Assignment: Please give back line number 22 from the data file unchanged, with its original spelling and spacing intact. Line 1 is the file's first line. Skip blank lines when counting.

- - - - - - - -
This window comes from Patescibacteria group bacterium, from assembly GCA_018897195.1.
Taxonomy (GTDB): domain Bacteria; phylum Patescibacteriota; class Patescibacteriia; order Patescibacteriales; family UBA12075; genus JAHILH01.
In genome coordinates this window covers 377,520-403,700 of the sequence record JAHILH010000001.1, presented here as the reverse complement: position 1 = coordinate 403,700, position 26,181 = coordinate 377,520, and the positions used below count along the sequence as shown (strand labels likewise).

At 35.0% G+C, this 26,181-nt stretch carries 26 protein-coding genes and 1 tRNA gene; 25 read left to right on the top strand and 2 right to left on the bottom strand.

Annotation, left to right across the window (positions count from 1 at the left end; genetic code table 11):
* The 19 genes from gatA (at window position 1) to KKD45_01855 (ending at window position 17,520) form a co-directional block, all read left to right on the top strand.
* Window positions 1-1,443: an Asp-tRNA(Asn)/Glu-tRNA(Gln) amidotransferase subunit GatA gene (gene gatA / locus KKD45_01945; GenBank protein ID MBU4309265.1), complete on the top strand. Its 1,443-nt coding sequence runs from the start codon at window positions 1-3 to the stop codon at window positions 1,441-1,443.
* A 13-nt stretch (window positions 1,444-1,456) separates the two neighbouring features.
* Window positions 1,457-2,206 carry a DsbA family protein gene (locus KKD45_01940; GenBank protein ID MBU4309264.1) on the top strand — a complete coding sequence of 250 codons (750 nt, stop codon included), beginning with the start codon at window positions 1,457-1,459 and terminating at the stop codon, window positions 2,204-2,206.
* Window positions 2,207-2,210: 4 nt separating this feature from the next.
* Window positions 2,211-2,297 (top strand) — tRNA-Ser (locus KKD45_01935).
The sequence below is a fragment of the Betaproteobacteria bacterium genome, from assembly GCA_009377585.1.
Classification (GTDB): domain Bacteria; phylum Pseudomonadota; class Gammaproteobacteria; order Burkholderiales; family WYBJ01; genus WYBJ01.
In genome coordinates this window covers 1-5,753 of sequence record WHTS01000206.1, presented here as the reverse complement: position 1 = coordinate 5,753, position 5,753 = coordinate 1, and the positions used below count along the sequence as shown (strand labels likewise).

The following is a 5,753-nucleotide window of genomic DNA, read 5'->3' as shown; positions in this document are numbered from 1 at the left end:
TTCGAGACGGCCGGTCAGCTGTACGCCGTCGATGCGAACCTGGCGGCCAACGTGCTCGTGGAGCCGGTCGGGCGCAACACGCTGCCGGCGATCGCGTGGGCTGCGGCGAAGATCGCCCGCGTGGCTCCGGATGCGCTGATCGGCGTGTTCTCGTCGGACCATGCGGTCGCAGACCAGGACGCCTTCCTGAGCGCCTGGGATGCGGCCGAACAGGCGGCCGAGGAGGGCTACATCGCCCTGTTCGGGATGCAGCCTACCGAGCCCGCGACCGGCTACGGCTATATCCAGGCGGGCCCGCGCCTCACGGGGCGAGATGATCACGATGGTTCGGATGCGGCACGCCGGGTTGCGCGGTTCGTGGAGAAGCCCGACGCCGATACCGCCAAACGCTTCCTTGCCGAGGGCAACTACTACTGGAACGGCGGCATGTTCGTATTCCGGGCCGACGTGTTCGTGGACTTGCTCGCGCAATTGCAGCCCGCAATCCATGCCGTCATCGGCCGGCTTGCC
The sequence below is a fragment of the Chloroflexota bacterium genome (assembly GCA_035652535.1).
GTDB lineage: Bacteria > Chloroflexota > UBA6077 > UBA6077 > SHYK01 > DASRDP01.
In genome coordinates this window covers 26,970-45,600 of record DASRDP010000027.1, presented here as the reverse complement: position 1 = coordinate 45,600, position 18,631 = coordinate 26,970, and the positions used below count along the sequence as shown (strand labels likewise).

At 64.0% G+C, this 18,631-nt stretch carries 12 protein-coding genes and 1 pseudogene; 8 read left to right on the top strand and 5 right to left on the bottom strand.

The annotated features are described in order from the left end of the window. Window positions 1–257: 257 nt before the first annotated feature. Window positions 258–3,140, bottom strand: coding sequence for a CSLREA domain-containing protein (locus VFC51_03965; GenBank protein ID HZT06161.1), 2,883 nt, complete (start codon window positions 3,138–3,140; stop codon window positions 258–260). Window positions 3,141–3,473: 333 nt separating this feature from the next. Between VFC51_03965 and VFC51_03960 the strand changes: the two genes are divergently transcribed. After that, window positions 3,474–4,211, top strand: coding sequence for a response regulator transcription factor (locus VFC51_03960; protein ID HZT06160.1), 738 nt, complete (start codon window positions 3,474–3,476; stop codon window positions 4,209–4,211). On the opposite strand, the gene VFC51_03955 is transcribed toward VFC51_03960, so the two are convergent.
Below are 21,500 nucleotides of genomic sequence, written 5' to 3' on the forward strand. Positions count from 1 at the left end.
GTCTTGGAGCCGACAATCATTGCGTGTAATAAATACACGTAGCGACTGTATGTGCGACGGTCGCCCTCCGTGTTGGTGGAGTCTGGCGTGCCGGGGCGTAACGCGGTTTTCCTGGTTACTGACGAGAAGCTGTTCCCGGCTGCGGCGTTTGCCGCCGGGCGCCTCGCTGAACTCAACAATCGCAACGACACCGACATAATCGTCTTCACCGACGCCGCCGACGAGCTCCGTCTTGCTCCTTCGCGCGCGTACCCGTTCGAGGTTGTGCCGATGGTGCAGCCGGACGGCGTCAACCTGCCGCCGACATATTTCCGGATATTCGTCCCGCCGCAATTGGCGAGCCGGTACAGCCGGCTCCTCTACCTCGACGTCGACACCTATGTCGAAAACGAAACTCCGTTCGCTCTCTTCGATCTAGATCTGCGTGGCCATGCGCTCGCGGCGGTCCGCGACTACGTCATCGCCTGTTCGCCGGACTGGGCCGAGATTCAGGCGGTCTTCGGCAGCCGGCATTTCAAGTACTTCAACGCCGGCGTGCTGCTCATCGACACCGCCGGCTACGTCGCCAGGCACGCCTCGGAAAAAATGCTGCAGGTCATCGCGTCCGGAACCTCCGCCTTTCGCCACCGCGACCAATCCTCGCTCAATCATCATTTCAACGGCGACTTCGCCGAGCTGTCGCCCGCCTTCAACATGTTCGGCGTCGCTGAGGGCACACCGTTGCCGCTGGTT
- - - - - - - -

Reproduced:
Below are 21,500 nucleotides of genomic sequence, written 5' to 3' on the forward strand. Positions count from 1 at the left end.